Archive of ‘Science of Food’ category

A little dose of food science

dose makes a poison

Our bodies are full of chemicals–mostly Carbon, but a heck of a lot of di-hydrogen monoxide. Chemicals make up who we are. Serotonin, for example, makes us happy! Chemicals have a variety of uses in our day to day lives. Chemicals such as citric acid and sodium bicarbonate help to preserve our food! (more…)

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Meet Our Resident Food Scientist: Lex Minniti

In a brief Q&A, our expert Lex (L) shares with Sam (S) the importance of understanding food science:
S: Hello Lex! Let’s get started on introducing what kind of content you’ll be bringing to our blog.
L: Let’s do it!
S: So when someone says they’re a food scientist, I (and probably a few others) picture someone in a lab coat inspecting tiny hamburgers under a microscope. To the layperson, such as myself, what does a food scientist do?
L: Food scientists can be divided into 3 groups within the industry (while academia is fancy and awesome in their own categories): raw material developers, product developers, quality/ safety control. Raw material developers begin their process immediately after the farmers grow their crops; sometimes consumers consume crops right away like fresh fruits and vegetables. Or raw material scientists  may take crops and create a new ingredient with them such as sweeteners, flours, emulsifiers–which are found on your ingredient label. Next phase calls into product developer–where I reside–PD takes the raw materials and creates the product you buy on the shelf such as frozen vegetable medleys, packaged cake mixes, candy or salad dressing. Imagine tinkering around in your kitchen but  with massive equipment all the while keeping track of the chemistry of your ingredients to ensure shelf stability! Next once the product is ready for sale; quality and safety developers ensure the product adheres to regulatory standards, delivers consistent product throughout manufacturing and keep production facilities up to code and food safe! Academia strives for long term research in food pathology, food processing techniques, and food chemistry mechanisms.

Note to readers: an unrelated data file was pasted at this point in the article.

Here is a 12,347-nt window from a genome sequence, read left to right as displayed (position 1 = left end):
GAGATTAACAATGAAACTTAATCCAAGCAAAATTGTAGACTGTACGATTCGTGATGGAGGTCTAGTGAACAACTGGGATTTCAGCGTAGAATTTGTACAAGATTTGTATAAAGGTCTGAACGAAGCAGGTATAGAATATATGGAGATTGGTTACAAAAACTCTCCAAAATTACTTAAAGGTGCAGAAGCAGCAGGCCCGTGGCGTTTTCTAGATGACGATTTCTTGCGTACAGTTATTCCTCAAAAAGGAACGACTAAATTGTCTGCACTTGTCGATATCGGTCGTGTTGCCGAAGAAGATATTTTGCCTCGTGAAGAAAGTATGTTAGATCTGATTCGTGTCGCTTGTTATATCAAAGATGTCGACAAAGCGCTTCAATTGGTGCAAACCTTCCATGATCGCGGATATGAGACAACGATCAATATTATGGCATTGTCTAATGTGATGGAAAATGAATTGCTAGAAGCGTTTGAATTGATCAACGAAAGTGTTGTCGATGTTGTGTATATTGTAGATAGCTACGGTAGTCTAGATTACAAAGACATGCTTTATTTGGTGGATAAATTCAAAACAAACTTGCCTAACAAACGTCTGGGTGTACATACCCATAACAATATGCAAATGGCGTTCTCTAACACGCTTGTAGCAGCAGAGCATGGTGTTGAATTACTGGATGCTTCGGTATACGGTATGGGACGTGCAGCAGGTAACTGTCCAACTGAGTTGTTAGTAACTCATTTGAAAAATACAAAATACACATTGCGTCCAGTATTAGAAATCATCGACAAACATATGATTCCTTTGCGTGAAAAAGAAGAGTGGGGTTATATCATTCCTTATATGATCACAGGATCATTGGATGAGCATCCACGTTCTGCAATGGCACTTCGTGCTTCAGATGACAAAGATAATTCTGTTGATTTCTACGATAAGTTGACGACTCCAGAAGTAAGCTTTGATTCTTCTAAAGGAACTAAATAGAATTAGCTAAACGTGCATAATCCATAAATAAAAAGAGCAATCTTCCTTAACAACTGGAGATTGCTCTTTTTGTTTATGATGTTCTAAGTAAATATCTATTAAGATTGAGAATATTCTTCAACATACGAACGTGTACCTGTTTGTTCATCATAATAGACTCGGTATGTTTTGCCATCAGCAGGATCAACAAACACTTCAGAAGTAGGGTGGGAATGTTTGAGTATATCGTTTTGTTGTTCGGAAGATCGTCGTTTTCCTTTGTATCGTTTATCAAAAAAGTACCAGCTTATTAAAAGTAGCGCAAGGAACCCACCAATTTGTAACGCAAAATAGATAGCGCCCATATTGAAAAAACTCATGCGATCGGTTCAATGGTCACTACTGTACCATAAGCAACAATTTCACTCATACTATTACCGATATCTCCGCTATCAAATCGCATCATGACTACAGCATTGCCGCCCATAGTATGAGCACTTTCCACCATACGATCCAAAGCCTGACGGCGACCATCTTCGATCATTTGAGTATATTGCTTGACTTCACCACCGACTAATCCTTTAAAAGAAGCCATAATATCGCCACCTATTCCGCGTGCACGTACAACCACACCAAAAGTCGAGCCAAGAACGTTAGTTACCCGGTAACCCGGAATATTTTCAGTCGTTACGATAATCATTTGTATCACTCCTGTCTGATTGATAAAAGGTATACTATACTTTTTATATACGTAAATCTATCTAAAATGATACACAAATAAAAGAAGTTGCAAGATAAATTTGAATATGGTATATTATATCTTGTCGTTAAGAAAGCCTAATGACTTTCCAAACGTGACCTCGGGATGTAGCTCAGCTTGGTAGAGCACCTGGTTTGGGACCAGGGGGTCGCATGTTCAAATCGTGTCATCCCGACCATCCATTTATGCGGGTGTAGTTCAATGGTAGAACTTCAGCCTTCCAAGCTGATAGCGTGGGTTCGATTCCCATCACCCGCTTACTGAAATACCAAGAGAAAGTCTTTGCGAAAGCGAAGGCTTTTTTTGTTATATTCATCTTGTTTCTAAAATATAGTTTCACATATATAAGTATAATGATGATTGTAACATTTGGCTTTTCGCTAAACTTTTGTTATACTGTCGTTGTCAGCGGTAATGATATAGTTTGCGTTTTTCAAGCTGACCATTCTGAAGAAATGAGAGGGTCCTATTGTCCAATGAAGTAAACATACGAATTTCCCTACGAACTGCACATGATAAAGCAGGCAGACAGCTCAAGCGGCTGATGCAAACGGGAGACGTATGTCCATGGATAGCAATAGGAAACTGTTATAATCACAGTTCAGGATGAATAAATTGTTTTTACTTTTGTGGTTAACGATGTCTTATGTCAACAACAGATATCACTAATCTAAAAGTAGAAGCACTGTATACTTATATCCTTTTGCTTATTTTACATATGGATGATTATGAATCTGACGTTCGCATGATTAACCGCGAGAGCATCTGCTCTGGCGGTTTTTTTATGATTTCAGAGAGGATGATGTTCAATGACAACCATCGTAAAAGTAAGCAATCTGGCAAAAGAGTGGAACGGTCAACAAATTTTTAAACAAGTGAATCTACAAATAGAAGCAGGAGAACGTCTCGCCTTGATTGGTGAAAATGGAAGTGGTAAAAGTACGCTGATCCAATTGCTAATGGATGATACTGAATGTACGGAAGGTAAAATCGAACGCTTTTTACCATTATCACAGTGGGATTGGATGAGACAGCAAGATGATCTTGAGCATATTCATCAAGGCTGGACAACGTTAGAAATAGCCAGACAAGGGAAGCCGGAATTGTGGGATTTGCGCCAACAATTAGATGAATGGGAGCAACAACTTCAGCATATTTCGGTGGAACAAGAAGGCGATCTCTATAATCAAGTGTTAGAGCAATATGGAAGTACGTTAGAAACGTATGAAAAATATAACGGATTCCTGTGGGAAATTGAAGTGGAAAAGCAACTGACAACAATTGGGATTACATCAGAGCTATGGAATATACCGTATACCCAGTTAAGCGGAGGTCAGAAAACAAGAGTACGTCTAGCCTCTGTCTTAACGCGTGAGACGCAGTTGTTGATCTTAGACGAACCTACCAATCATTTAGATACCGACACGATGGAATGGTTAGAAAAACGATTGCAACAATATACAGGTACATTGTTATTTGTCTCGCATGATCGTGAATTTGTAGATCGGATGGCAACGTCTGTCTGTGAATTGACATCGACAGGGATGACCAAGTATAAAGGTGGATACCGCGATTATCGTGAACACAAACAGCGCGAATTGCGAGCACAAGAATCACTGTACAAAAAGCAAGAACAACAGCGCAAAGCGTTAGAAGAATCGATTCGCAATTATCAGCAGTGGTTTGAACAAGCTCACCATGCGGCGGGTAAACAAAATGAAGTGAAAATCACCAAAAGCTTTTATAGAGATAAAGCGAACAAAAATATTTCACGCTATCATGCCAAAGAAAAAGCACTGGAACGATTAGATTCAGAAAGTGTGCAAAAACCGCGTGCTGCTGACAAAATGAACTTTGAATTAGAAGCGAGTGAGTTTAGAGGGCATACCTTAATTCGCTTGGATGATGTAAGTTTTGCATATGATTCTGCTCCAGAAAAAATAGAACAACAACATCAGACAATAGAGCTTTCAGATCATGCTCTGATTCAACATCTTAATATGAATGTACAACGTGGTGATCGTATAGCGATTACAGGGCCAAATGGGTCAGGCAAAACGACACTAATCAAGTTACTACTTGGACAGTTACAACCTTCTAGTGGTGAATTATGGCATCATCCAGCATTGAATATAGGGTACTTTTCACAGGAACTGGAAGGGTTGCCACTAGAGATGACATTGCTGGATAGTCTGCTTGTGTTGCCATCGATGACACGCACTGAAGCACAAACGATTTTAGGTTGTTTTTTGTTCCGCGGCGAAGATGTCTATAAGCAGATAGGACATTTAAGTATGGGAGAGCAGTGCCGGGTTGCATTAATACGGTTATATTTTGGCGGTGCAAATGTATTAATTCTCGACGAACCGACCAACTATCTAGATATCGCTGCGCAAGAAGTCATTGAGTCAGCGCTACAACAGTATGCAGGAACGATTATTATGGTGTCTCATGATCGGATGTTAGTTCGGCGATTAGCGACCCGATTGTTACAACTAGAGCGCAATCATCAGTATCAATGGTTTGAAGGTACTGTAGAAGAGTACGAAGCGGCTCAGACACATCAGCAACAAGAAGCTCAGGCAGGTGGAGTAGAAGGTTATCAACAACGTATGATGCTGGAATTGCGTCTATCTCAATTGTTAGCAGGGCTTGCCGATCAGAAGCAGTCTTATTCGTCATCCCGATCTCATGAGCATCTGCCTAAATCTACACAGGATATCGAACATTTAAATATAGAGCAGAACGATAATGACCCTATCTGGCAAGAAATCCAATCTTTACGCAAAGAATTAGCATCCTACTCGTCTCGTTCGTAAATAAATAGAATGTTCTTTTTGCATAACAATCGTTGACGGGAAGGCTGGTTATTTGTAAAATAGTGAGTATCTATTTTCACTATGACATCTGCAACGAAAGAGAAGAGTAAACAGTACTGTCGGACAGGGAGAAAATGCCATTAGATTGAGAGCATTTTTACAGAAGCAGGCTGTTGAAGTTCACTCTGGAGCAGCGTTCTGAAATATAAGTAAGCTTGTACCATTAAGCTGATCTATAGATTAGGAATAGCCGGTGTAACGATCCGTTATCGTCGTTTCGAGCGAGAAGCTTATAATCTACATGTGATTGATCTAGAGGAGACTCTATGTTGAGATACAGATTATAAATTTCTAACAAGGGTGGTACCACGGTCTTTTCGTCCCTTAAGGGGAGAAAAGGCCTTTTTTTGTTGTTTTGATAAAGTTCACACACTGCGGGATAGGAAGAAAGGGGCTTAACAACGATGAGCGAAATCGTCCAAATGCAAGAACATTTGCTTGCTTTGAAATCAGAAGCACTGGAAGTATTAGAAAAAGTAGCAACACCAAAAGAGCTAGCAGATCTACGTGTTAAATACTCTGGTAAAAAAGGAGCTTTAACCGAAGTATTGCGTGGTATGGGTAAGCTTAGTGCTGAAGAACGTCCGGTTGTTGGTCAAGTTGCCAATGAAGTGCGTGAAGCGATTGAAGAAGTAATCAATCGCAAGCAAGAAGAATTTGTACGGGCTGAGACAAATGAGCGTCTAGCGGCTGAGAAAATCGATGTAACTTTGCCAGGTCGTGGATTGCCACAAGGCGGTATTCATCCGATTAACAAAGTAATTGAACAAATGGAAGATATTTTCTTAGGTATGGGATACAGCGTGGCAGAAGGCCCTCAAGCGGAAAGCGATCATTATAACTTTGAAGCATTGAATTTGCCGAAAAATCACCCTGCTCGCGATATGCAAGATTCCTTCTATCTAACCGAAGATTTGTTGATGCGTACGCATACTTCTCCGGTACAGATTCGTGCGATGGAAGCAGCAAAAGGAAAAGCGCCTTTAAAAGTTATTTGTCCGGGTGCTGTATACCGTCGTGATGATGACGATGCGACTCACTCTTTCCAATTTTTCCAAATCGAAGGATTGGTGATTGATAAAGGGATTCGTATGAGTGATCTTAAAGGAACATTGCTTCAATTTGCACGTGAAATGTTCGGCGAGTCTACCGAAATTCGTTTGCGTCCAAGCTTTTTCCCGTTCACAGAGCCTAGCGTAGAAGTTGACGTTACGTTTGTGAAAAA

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Flora: Your tummy’s fingerprint


Just like how you’re fantastically shaped on the outside, your tummy is just the same! Everyone’s dietary needs, cravings and preferences vary for you and your lifestyle. Your digestive track breaks down food into usable compounds using your gut flora (different types of micro organisms). Flora is like your fingerprint; true and identical to only you! Therefore foodsthat may work for your best friend, may not work for you. (more…)

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